Donating Bone Marrow and Stem Cells: The Process and What To Expect

A person reclining in a chair donates blood

The process of donating blood stem cells is similar to the process of donating blood (shown here) or blood platelets.

Imagine finding out that your bone marrow stem cells could save the life of someone who needed it — even a complete stranger.

Stem cell and bone marrow donations can offer people with blood cancer and other blood diseases the best chance for a cure. There is an urgent need for more donors between the ages of 18 and 40, especially donors of non-European and mixed ancestry.

That’s why Memorial Sloan Kettering Cancer Center (MSK) has launched a new collaboration with NMDP (formerly known as the National Marrow Donor Program and Be The Match), which operates the world’s most diverse blood and bone marrow stem cell registry. The campaign is called “American Symphony: Become a Lifesaver.” The goal is to increase the number of people who register to donate blood and bone marrow stem cells, particularly in ethnically diverse communities.

You may wonder how to donate, whether donating bone marrow or blood stem cells is painful, and what’s involved in bone marrow and stem cell transplantation procedures. Here’s everything you need to know.

What Are Bone Marrow and Stem Cells and How Are They Used?

First, some background: Transplanting donor stem cells that form new blood cells in a patient is a lifesaving treatment for many people with blood cancers like leukemia and lymphoma, as well as some other blood diseases. Contrary to what many people might think, the cells used in the transplant are usually collected from the donor’s blood stream. Only on rare occasions are the stem cells taken from the bone marrow.

These donor cells are needed because before receiving a transplant, patients are given chemotherapy and sometimes radiation to wipe out the cancer. These treatments also destroy the patient’s blood-making cells. So they need healthy blood stem cells to be infused into their body. This transplant procedure enables patients to grow new blood cells and recover from the treatment.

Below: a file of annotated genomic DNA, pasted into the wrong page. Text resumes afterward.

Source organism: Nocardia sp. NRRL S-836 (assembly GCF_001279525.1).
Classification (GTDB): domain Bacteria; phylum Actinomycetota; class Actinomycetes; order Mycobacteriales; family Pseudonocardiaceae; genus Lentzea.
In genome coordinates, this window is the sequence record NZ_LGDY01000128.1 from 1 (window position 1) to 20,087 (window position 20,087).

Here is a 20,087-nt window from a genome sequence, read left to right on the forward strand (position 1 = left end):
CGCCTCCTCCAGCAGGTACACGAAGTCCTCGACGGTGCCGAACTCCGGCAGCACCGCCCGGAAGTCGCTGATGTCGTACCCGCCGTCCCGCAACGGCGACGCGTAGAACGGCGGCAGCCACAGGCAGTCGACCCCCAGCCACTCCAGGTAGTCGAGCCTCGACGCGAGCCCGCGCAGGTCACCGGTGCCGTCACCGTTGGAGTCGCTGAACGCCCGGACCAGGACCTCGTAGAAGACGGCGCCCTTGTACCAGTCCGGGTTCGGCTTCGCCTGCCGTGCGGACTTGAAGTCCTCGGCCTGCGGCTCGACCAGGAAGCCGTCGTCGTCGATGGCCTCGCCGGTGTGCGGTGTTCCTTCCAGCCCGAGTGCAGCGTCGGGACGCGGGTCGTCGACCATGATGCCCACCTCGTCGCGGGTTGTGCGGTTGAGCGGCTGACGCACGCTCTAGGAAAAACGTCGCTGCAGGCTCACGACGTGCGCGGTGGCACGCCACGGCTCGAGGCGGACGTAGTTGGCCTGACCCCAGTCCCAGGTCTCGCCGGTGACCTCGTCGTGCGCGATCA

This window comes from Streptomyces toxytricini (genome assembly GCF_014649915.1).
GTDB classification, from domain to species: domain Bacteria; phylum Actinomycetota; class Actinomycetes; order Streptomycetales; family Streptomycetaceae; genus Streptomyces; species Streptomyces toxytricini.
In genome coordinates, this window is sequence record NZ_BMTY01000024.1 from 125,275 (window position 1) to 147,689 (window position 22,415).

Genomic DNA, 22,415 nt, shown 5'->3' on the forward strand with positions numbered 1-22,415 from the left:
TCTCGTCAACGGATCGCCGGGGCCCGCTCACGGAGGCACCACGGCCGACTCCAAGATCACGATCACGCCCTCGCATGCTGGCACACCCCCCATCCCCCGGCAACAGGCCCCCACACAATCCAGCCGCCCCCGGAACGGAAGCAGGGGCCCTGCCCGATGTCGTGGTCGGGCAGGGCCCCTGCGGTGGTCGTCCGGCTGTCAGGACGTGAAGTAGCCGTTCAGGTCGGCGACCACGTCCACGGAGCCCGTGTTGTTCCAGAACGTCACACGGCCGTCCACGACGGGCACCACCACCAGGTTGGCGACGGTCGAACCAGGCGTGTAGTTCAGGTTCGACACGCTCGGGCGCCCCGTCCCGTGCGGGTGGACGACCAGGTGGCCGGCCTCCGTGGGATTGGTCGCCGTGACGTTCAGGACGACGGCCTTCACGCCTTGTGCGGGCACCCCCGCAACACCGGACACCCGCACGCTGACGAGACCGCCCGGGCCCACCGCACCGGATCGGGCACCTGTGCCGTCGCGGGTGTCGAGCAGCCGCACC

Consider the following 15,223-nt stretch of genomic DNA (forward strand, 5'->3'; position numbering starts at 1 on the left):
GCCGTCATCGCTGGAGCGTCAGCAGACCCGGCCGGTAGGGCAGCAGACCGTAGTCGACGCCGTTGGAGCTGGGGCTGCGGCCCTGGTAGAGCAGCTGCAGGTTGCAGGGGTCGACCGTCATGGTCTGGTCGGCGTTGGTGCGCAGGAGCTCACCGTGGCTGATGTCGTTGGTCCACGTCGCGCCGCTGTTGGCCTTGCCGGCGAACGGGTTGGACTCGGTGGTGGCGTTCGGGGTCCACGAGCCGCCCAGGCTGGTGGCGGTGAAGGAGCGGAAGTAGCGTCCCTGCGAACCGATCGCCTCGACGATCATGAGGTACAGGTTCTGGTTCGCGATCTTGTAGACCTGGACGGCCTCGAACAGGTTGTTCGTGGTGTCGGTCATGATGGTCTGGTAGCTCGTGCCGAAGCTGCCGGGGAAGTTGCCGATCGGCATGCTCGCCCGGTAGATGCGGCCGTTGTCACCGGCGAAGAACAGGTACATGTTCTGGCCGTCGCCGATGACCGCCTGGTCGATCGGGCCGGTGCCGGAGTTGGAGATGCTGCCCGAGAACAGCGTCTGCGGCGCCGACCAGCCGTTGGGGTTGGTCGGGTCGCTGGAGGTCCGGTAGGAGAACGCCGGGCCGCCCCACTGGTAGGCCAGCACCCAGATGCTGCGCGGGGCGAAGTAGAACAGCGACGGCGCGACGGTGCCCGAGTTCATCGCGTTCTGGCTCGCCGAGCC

Why Is It Important To Donate Bone Marrow and Blood Stem Cells?

Every year, about 18,000 people in the United States are diagnosed with a life-threatening illness for which a stem cell transplant from a donor is the best treatment option. Unfortunately, only about 30% of those patients have a family member who is the best match. That means that about 12,000 people need to find an unrelated donor.

One way that donors are found is through NMDP, which maintains a registry for connecting unrelated volunteer donors with patients in need. Unfortunately, many people are reluctant to join this registry because they don’t realize the process is easier than they think, nor do they fully appreciate the desperate need for donors.

Can’t People Who Need a Transplant Get a Donation From a Sibling or Another Family Member?

Even if a patient has an adult sibling who is the right age to donate, there is only a 1 in 4 chance a sibling will be a perfect match.

Siblings and other family members are often a half match, and this can be a good option for many patients. But for some patients, the best way to maximize the chances of a successful transplant is to find a fully matched donor — even one who is unrelated.

The Bone Marrow and Stem Cell Donation Process Is Easy

There are a lot of misconceptions about donating bone marrow and stem cells, especially that it is a burden or painful. But thanks to advances in technology, the donation process is much easier than it used to be. Here is a step-by-step guide:

Joining the Donor Registry

Because studies have shown that patients receiving blood stem cells from younger donors have a better long-term survival rate, you must be between the ages of 18 and 40 to join the registry.

Joining the registry is simple. Go to to order a collection test kit that will be sent to your house. The website may also direct you to a local registration drive in your area. Once you get the kit, all you need to do is wipe a cotton swab on the inside of your cheek, seal it in a provided container, and mail it back.

What Happens if I Match With a Patient?

You will be contacted if you are a full match or a partial match for a patient in need of a bone marrow or stem cell transplant. Congratulations! Your cells may be the best option to save that person’s life.

Several additional steps will be needed to confirm that a transplant with your cells is likely to be successful. These include filling out a health questionnaire, having additional blood tests, and undergoing a physical examination.